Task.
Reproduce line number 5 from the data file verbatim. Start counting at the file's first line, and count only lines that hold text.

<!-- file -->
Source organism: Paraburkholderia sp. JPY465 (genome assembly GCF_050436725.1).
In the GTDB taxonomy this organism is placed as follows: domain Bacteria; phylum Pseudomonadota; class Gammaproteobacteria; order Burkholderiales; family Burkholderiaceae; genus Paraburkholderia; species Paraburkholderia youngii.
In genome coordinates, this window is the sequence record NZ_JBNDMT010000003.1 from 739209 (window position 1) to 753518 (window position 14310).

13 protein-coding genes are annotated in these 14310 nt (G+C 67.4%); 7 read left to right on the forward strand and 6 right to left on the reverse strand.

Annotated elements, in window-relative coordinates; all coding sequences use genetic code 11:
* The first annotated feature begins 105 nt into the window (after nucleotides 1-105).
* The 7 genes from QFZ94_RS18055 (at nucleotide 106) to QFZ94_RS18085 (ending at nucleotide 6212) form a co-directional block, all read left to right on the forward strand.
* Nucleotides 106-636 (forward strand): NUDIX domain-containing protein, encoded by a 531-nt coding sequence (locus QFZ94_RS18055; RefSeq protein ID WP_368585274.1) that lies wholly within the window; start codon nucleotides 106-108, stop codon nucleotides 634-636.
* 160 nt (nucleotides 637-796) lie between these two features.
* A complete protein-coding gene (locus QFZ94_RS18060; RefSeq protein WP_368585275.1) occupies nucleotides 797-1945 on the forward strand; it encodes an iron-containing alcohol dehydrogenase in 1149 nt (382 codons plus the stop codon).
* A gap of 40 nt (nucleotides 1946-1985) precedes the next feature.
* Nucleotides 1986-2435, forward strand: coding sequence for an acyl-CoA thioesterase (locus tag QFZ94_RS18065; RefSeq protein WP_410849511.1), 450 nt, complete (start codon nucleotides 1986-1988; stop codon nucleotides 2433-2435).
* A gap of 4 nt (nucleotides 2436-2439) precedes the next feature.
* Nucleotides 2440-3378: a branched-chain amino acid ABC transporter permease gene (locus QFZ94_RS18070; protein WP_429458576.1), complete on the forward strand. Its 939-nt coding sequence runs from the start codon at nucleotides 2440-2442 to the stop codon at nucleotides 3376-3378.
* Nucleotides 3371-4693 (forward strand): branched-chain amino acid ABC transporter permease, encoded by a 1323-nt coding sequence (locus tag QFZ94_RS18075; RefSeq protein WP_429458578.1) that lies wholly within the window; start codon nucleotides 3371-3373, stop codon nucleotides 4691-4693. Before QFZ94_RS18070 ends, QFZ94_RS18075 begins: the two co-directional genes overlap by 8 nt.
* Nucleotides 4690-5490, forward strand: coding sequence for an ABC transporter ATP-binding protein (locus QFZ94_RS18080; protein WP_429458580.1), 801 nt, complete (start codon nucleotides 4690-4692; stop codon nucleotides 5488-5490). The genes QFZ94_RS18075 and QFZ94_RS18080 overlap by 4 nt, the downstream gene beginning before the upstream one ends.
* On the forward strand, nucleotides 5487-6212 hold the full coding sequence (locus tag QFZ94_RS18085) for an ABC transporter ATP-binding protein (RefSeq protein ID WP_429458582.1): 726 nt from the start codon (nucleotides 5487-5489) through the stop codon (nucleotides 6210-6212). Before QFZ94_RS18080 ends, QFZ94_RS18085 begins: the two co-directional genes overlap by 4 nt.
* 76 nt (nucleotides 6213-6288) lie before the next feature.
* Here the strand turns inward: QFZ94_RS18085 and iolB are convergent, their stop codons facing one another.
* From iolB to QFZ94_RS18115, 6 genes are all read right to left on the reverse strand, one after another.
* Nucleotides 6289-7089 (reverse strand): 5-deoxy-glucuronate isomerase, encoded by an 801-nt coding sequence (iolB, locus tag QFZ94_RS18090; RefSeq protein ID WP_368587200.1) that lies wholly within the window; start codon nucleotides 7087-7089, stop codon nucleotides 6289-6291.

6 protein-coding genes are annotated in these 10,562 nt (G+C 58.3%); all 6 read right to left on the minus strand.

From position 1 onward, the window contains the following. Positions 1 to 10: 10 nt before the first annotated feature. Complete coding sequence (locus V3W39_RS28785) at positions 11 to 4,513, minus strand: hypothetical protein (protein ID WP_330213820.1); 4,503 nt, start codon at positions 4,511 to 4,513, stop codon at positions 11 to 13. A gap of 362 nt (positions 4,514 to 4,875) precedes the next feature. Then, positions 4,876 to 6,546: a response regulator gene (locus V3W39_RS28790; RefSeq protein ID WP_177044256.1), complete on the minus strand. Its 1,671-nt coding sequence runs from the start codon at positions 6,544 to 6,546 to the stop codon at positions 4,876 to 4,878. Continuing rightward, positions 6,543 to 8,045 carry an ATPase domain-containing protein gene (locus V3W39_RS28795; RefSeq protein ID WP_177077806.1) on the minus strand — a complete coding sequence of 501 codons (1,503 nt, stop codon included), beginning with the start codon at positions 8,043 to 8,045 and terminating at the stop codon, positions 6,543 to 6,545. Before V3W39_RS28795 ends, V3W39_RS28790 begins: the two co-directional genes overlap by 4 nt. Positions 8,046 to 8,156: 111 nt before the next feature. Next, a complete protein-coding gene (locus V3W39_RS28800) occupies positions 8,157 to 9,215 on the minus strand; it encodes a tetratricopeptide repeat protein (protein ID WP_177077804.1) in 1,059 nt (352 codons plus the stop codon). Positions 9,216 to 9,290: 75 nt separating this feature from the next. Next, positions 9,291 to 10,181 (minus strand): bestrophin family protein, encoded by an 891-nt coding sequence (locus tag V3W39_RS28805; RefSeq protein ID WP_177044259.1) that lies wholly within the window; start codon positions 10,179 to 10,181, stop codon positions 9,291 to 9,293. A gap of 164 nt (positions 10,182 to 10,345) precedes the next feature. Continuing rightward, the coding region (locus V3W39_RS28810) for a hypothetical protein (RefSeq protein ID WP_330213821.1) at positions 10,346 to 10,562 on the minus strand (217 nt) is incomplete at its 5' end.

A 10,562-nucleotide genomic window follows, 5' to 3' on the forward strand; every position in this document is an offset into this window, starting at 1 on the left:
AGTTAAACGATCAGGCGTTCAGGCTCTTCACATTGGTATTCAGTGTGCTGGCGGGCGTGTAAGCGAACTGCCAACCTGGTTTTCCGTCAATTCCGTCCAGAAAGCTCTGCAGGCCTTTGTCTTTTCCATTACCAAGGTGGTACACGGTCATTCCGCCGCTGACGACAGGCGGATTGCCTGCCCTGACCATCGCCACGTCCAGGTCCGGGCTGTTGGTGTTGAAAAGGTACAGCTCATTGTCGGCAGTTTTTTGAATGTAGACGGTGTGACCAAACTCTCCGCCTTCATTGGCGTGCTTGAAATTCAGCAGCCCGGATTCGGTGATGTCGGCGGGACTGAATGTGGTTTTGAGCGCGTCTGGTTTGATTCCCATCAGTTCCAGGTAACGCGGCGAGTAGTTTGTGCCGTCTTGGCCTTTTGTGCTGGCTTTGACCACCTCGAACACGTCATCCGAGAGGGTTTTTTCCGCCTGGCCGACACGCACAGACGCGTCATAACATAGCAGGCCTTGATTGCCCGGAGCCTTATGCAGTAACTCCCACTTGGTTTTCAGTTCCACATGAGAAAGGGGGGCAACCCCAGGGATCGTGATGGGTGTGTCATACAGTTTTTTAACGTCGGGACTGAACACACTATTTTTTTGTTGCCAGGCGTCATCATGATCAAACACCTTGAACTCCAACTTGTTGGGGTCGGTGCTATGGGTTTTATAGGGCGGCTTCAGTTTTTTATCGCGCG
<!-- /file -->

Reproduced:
Annotated elements, in window-relative coordinates; all coding sequences use genetic code 11: